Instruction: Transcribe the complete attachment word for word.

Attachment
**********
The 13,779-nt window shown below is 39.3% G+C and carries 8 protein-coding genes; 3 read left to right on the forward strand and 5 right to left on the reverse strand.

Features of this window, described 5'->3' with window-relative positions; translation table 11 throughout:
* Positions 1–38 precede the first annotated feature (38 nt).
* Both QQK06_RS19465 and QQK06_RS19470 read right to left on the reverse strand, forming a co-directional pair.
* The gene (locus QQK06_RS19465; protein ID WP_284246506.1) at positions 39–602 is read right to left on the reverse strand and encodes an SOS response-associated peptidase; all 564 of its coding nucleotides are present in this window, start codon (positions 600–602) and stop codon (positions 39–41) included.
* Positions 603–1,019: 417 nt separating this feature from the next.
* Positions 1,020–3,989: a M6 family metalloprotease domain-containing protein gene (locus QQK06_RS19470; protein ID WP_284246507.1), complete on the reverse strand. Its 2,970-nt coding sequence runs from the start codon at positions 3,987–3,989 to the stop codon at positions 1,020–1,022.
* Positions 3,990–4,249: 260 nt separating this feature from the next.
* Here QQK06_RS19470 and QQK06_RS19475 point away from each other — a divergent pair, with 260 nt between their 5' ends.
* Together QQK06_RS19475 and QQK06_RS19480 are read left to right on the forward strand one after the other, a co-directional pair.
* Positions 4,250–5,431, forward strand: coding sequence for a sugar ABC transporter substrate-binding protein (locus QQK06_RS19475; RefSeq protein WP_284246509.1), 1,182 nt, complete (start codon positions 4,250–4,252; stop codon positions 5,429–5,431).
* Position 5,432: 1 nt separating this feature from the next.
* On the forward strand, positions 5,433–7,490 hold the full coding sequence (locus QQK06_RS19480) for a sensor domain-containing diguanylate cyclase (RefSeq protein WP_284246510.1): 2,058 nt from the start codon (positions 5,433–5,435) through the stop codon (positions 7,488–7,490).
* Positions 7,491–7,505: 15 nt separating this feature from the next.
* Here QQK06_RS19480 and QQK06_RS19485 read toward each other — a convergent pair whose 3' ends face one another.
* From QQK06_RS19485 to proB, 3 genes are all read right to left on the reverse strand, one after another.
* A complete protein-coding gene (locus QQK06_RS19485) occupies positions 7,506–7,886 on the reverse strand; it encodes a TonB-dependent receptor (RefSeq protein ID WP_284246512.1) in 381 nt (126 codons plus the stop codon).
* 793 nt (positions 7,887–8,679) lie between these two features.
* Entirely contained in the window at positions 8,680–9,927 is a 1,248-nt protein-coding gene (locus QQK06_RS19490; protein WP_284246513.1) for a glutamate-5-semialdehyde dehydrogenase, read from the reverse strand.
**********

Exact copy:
The 13,779-nt window shown below is 39.3% G+C and carries 8 protein-coding genes; 3 read left to right on the forward strand and 5 right to left on the reverse strand.

Features of this window, described 5'->3' with window-relative positions; translation table 11 throughout:
* Positions 1–38 precede the first annotated feature (38 nt).
* Both QQK06_RS19465 and QQK06_RS19470 read right to left on the reverse strand, forming a co-directional pair.
* The gene (locus QQK06_RS19465; protein ID WP_284246506.1) at positions 39–602 is read right to left on the reverse strand and encodes an SOS response-associated peptidase; all 564 of its coding nucleotides are present in this window, start codon (positions 600–602) and stop codon (positions 39–41) included.
* Positions 603–1,019: 417 nt separating this feature from the next.
* Positions 1,020–3,989: a M6 family metalloprotease domain-containing protein gene (locus QQK06_RS19470; protein ID WP_284246507.1), complete on the reverse strand. Its 2,970-nt coding sequence runs from the start codon at positions 3,987–3,989 to the stop codon at positions 1,020–1,022.
* Positions 3,990–4,249: 260 nt separating this feature from the next.
* Here QQK06_RS19470 and QQK06_RS19475 point away from each other — a divergent pair, with 260 nt between their 5' ends.
* Together QQK06_RS19475 and QQK06_RS19480 are read left to right on the forward strand one after the other, a co-directional pair.
* Positions 4,250–5,431, forward strand: coding sequence for a sugar ABC transporter substrate-binding protein (locus QQK06_RS19475; RefSeq protein WP_284246509.1), 1,182 nt, complete (start codon positions 4,250–4,252; stop codon positions 5,429–5,431).
* Position 5,432: 1 nt separating this feature from the next.
* On the forward strand, positions 5,433–7,490 hold the full coding sequence (locus QQK06_RS19480) for a sensor domain-containing diguanylate cyclase (RefSeq protein WP_284246510.1): 2,058 nt from the start codon (positions 5,433–5,435) through the stop codon (positions 7,488–7,490).
* Positions 7,491–7,505: 15 nt separating this feature from the next.
* Here QQK06_RS19480 and QQK06_RS19485 read toward each other — a convergent pair whose 3' ends face one another.
* From QQK06_RS19485 to proB, 3 genes are all read right to left on the reverse strand, one after another.
* A complete protein-coding gene (locus QQK06_RS19485) occupies positions 7,506–7,886 on the reverse strand; it encodes a TonB-dependent receptor (RefSeq protein ID WP_284246512.1) in 381 nt (126 codons plus the stop codon).
* 793 nt (positions 7,887–8,679) lie between these two features.
* Entirely contained in the window at positions 8,680–9,927 is a 1,248-nt protein-coding gene (locus QQK06_RS19490; protein WP_284246513.1) for a glutamate-5-semialdehyde dehydrogenase, read from the reverse strand.